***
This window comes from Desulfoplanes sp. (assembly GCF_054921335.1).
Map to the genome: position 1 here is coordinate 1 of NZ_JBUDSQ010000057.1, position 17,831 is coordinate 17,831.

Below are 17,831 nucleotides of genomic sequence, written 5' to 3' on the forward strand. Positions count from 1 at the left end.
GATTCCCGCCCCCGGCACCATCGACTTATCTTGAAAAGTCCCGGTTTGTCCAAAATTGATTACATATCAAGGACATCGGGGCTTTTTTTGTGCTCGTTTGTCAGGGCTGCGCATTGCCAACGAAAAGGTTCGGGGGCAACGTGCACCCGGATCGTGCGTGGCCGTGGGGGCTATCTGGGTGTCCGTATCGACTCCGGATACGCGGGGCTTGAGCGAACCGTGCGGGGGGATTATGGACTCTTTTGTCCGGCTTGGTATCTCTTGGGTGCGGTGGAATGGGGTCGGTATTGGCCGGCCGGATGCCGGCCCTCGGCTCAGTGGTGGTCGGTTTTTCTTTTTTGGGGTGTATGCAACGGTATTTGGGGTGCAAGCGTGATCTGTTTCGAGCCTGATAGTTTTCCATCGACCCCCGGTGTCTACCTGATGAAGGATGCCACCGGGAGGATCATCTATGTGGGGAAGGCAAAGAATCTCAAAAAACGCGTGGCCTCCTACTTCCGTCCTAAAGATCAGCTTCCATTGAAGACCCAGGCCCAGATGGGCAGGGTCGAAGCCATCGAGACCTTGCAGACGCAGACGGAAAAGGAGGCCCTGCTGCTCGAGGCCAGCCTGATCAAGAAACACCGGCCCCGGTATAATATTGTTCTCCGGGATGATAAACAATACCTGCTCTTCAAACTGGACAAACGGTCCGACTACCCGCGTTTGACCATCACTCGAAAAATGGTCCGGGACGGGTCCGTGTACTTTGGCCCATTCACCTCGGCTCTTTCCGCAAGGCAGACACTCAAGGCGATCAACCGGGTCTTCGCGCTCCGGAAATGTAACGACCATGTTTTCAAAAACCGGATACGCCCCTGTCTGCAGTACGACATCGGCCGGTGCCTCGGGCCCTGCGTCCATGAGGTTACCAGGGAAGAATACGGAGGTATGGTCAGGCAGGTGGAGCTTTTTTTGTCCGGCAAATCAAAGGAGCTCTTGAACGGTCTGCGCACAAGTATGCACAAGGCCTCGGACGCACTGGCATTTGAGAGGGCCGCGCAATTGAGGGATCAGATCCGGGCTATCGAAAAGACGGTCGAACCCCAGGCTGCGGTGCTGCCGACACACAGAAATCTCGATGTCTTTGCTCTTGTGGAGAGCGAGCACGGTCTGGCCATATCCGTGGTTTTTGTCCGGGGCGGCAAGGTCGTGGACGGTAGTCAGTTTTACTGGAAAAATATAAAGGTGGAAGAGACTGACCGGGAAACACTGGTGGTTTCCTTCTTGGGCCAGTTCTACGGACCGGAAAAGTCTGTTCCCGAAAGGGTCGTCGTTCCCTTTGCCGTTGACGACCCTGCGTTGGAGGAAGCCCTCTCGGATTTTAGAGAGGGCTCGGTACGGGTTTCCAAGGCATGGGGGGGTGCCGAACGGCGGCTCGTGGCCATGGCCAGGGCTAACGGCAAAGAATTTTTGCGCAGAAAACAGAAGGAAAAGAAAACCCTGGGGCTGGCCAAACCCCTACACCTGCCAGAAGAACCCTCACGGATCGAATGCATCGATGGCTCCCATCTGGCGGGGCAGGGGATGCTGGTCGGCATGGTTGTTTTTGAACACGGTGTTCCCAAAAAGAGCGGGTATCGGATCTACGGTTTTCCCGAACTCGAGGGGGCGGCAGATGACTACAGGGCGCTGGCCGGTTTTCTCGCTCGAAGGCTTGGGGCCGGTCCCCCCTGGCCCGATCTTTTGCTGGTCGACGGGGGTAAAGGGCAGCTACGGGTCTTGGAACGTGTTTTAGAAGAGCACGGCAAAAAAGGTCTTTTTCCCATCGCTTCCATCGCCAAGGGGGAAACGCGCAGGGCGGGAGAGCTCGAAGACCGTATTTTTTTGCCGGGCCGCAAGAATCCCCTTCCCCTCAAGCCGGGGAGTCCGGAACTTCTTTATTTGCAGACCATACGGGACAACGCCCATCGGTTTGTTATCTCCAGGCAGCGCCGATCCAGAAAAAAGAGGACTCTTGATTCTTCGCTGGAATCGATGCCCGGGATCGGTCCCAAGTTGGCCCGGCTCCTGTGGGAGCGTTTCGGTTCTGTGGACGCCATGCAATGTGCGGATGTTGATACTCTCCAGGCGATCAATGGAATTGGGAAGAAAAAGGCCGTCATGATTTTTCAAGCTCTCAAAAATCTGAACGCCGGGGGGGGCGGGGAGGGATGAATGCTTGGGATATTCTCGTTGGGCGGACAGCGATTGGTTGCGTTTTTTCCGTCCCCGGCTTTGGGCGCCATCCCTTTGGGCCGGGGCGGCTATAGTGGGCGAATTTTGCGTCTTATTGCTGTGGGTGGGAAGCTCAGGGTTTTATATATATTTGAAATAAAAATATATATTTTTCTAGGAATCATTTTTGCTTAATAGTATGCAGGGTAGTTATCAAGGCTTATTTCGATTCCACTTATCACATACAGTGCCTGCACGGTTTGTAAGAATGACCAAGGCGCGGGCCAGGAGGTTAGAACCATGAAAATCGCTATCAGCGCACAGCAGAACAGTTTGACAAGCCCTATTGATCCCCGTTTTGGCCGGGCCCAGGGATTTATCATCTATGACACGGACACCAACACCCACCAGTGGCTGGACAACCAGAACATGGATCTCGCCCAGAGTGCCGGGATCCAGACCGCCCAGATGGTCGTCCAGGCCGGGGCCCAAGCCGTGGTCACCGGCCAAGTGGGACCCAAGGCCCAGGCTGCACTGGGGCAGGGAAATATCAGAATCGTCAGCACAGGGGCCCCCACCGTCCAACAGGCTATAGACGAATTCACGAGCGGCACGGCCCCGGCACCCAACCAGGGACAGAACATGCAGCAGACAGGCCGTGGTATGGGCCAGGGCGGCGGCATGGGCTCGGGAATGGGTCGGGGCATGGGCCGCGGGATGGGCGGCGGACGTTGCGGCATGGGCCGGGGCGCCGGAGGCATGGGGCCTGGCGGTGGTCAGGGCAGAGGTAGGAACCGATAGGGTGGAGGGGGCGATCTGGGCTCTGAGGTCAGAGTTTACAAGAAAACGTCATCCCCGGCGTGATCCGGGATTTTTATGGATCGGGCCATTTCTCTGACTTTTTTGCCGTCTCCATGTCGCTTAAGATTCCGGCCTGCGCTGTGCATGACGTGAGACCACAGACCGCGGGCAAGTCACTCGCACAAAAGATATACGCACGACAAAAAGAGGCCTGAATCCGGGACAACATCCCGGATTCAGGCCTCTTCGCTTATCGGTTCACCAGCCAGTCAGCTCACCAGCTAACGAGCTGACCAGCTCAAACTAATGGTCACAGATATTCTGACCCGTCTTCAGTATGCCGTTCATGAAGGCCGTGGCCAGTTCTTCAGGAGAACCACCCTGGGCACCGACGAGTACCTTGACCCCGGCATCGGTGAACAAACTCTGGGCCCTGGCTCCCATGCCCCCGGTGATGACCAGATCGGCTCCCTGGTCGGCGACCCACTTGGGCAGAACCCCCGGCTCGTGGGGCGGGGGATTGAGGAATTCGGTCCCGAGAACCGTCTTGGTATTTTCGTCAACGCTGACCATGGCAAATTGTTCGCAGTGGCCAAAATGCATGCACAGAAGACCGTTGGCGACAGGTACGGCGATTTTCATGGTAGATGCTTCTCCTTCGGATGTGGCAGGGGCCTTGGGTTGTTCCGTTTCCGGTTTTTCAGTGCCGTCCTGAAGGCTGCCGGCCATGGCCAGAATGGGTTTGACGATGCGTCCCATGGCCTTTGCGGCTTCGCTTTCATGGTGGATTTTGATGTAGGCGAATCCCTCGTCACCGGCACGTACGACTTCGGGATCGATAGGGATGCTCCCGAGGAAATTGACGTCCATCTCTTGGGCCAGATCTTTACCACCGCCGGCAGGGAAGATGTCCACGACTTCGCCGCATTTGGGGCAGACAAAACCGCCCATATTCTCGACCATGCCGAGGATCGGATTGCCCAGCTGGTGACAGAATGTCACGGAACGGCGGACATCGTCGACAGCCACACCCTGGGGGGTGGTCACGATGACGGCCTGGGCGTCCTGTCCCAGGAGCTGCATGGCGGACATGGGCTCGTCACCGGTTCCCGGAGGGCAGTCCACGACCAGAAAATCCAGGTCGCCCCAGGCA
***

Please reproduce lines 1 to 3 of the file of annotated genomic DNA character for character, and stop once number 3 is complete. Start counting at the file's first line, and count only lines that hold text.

This window comes from Desulfoplanes sp. (assembly GCF_054921335.1).
Map to the genome: position 1 here is coordinate 1 of NZ_JBUDSQ010000057.1, position 17,831 is coordinate 17,831.

Below are 17,831 nucleotides of genomic sequence, written 5' to 3' on the forward strand. Positions count from 1 at the left end.